Elsevier absent from journal cost comparison | Times Higher Education (THE)

“Of the 2,070 titles whose information will become accessible under the JCS, although not directly to researchers, 1,000 belong to the US academic publishing giant Wiley, while another 219 journals owned by Hindawi, which was bought by Wiley last year, also appear on the list.

Several other fully open access publishers will also participate on the comparison site including Plos, the Open Library of Humanities, and F1000, while learned society presses and university publishers, including the Royal Society, Rockefeller University Press, and the International Union of Crystallography, are also part of the scheme.

Other notable participants include the prestigious life sciences publisher eLife, EMBO Press and the rapidly growing open access publisher, Frontiers.

However, the two of the world’s largest scholarly publishers – Elsevier and Springer Nature, whose most prestigious titles charge about £8,000 for APCs – are not part of the scheme….

Under the Plan S agreement, scholarly journals are obliged to become ‘transformative journals’ and gradually increase the proportion of non-paywalled content over a number of years. Those titles that do not make their papers free at the point of publication will drop out of the Plan S scheme, meaning authors cannot use funds provided by any of the 17 funding agencies and six foundations now signed up to Plan S. There are, however, no immediate consequences for a publisher who decides not to share their price and service data through the JCS.  …”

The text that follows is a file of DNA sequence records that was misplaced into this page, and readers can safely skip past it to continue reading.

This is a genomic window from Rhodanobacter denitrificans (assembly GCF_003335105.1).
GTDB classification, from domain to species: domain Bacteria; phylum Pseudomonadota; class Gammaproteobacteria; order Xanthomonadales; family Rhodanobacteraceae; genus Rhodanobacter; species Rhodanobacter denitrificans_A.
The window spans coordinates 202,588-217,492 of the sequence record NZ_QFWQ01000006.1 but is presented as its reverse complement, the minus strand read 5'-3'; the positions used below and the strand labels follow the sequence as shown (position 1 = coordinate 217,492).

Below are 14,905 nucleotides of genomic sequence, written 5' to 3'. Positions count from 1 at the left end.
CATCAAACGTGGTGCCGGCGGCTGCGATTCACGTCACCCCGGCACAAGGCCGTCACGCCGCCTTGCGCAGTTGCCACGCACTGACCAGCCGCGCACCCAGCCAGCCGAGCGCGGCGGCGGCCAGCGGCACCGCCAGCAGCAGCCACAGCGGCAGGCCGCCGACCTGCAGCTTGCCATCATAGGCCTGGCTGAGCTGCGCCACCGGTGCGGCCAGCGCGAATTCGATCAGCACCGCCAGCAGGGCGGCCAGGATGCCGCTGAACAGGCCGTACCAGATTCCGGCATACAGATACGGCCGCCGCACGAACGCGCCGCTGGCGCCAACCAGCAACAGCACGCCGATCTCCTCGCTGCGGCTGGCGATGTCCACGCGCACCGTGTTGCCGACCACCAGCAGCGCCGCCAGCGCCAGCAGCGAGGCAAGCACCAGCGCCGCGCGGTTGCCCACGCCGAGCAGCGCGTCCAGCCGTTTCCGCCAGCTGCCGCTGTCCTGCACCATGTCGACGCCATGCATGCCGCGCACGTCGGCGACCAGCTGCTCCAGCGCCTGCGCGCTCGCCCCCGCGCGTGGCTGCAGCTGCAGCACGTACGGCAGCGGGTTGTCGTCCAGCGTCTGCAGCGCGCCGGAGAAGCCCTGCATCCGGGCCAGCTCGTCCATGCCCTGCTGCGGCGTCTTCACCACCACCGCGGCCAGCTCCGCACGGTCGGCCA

ARL Releases Report on US Academic Member Libraries’ Open Infrastructure Expenses

In May–June 2022 the Association of Research Libraries (ARL) surveyed its US-based academic research libraries to better understand OA expenses. The survey asked respondents to categorize expenses into six areas of investment: read-and-publish or transitional agreements, article processing charges (APC) or OA funds, non-APC-based OA publishing models, institutional repository services, OA journal hosting and publishing services, and open monographs.